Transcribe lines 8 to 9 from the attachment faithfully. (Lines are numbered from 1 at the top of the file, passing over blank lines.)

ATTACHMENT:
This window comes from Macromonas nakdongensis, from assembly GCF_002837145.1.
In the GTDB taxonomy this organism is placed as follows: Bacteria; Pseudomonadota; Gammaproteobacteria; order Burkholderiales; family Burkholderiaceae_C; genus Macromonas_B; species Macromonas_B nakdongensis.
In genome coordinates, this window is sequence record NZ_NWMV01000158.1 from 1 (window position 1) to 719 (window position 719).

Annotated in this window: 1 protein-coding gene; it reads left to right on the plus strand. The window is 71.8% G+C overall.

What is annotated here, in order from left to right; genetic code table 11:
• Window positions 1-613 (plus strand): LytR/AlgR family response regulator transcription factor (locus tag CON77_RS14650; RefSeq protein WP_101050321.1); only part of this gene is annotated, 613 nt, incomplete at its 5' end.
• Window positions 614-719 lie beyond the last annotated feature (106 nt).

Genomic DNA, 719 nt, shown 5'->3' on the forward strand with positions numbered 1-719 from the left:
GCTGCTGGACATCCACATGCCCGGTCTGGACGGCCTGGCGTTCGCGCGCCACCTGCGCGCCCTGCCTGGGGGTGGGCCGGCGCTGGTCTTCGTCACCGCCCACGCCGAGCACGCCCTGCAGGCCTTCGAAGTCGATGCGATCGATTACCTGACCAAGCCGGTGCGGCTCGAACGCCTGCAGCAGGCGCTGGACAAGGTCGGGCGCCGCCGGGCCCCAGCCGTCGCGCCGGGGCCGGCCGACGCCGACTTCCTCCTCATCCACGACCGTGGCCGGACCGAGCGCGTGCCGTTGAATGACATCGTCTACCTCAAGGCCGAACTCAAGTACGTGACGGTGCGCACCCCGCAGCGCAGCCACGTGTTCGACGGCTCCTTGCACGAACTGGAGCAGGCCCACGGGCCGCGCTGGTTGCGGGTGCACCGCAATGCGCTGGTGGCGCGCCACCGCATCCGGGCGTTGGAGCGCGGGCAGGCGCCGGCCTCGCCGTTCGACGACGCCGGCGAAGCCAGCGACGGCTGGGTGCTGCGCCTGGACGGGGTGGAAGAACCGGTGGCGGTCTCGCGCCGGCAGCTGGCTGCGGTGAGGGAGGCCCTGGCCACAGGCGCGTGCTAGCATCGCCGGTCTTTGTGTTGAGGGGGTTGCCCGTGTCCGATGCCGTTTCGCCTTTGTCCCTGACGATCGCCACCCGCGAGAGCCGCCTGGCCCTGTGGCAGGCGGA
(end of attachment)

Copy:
Genomic DNA, 719 nt, shown 5'->3' on the forward strand with positions numbered 1-719 from the left:
GCTGCTGGACATCCACATGCCCGGTCTGGACGGCCTGGCGTTCGCGCGCCACCTGCGCGCCCTGCCTGGGGGTGGGCCGGCGCTGGTCTTCGTCACCGCCCACGCCGAGCACGCCCTGCAGGCCTTCGAAGTCGATGCGATCGATTACCTGACCAAGCCGGTGCGGCTCGAACGCCTGCAGCAGGCGCTGGACAAGGTCGGGCGCCGCCGGGCCCCAGCCGTCGCGCCGGGGCCGGCCGACGCCGACTTCCTCCTCATCCACGACCGTGGCCGGACCGAGCGCGTGCCGTTGAATGACATCGTCTACCTCAAGGCCGAACTCAAGTACGTGACGGTGCGCACCCCGCAGCGCAGCCACGTGTTCGACGGCTCCTTGCACGAACTGGAGCAGGCCCACGGGCCGCGCTGGTTGCGGGTGCACCGCAATGCGCTGGTGGCGCGCCACCGCATCCGGGCGTTGGAGCGCGGGCAGGCGCCGGCCTCGCCGTTCGACGACGCCGGCGAAGCCAGCGACGGCTGGGTGCTGCGCCTGGACGGGGTGGAAGAACCGGTGGCGGTCTCGCGCCGGCAGCTGGCTGCGGTGAGGGAGGCCCTGGCCACAGGCGCGTGCTAGCATCGCCGGTCTTTGTGTTGAGGGGGTTGCCCGTGTCCGATGCCGTTTCGCCTTTGTCCCTGACGATCGCCACCCGCGAGAGCCGCCTGGCCCTGTGGCAGGCGGA